Impact of TCJA Tax Reform on Individuals, Estates and Trusts
From the release of the Unified Framework for Fixing Our Broken Tax Code to the passage of the Tax Cuts & Jobs Act (“TCJA”), Cherry Bekaert has guided clients on the potential impact of the new tax laws. While the TCJA may be overwhelming, Cherry Bekaert is here to help you understand how the new tax law could affect you. Here are highlights of some of the tax changes we can help you with:
- Assess the impact of the new rates of 0%, 10%, 12%, 22%, 24%, 32%, 35% and 37%
- Assess what the modifications to the Alternative Minimum Tax mean for you
- Determine how the changes in the standard deduction, personal exemptions and itemized deductions affect your below-the-line deductions
- Provide guidance on the modifications to child and family tax credits, state and local tax deductions and the mortgage interest deduction
- Develop a strategy for carried interest, charitable contributions and education expenses
- Re-evaluate current estate structure in light of new estate tax changes
Many of the new provisions for individuals in the TCJA are set to expire between 2023 and 2025, depending on the provision, unless Congress acts to make them permanent at some point in the future. Keep these expiration deadlines in mind when making long-term plans, and remember to set a reminder to come back and review your plans again when the provisions are set to expire – just in case.
For help unraveling the new laws and figuring out how they apply to your unique tax situation, reach out to the Cherry Bekaert professionals in your area just to start the conversation. You never know when that one new idea could make all the difference in your planning.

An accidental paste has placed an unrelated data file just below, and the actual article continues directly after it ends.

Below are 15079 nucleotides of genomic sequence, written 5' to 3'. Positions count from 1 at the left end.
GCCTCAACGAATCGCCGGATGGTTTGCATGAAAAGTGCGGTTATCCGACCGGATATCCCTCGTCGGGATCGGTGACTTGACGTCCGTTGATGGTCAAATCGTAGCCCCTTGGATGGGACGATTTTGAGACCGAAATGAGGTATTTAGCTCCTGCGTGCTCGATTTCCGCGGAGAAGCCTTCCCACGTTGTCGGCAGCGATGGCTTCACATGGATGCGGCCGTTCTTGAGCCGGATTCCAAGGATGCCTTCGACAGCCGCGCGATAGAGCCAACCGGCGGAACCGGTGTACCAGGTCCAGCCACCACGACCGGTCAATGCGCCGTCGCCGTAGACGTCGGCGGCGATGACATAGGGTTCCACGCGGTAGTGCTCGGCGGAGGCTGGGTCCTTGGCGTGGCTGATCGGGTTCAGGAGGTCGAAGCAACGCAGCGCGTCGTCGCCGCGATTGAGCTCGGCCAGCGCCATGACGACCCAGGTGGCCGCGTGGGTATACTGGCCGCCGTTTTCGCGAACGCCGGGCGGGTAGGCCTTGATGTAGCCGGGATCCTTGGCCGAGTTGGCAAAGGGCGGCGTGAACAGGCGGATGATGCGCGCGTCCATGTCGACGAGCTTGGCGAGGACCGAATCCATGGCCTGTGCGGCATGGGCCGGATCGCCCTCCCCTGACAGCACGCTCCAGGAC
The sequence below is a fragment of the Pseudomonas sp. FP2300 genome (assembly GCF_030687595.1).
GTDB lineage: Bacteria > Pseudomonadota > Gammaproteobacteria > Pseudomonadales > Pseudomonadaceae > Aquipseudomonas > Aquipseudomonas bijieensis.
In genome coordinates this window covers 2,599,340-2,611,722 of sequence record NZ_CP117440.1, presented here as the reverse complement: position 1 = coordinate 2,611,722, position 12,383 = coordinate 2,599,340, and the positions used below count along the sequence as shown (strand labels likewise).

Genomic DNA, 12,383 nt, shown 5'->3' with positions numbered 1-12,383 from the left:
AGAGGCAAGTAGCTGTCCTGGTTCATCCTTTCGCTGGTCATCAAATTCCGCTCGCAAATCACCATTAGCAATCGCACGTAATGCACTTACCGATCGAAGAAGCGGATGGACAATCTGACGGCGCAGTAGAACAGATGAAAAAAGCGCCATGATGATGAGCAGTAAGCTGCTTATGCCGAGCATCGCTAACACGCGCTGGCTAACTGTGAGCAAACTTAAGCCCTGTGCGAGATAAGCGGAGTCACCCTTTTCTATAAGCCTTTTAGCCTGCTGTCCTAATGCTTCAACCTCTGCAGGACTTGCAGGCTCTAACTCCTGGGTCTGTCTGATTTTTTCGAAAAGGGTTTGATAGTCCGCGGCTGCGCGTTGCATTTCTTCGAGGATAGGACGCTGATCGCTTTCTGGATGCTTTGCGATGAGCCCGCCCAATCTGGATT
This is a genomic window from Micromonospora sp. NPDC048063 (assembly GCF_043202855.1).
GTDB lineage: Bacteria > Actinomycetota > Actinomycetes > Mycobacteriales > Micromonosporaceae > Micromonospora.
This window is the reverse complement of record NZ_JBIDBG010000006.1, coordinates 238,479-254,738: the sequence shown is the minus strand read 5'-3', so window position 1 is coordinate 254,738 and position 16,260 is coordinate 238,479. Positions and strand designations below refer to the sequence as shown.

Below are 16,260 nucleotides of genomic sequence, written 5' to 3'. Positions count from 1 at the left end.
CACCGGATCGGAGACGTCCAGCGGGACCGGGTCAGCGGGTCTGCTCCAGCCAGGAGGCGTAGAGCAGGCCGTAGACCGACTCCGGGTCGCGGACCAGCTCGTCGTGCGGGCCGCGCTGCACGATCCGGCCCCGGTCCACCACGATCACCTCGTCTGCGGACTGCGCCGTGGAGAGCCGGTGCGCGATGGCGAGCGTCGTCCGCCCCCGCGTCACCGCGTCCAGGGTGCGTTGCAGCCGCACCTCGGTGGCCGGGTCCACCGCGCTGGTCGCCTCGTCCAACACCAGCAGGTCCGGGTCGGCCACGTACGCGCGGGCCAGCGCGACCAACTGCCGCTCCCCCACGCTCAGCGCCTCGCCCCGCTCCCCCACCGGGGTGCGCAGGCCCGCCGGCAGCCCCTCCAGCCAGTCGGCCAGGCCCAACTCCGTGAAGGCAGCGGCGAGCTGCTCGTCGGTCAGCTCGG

Estate Planning under Tax Reform
If you have assets you want to protect, estate planning is still important, even if your estate value is under the newly increased estate and gift tax exemption limit.
- Create or review estate plans to see how best to take advantage of the additional exclusion amount based on your goals and objectives
- Set up asset protection strategies to protect against divorce, lawsuits, malpractice, or potential problems with beneficiaries, such as addiction, money mismanagement and in-fighting
- Choose strategies to avoid probate and protect privacy
- Shift future appreciation of assets to future generations
- Protect your assets for specific purposes, depending on your goals
- Find ways to transfer wealth while maintaining flexibility to control investment decisions and future beneficiaries
- Maximize charitable deductions while minimizing income tax exposure
- Examine tools, such as 529 plans for education, as a way to transfer wealth to future generations without resulting in a taxable gift or reducing your lifetime exclusion amount
Tax Change is Here!
Are You Ready?
Key changes to credits and deductions:
- Standard deduction increased to $12,000 for single filers, $24,000 for married filing jointly
- State and local tax deductions, such as for property taxes, limited to $10,000
- Mortgage interest deduction limited to $750,000 of the borrowed value of your property (limit is still $1 million for property purchased before December 1, 2017)
- Medical expense deduction limit remains at 7.5 percent of AGI; increases to 10 percent after 2018
- Deduction on charitable contributions increased from 50 percent of AGI to 60 percent
- Funds in section 529 plans can now be used for elementary and secondary education as well as college and university; can be funded with up to $75,000 (single) or $150,000 (married filing jointly) annually
- Alternative Minimum Tax (“AMT”) exemption limits and phase-out limits increased
- Most miscellaneous itemized deductions have been suspended, now that the standard deduction has been increased
- “Kiddie Tax,” which applies to investment income for children under 19 or full-time students under 24, has been simplified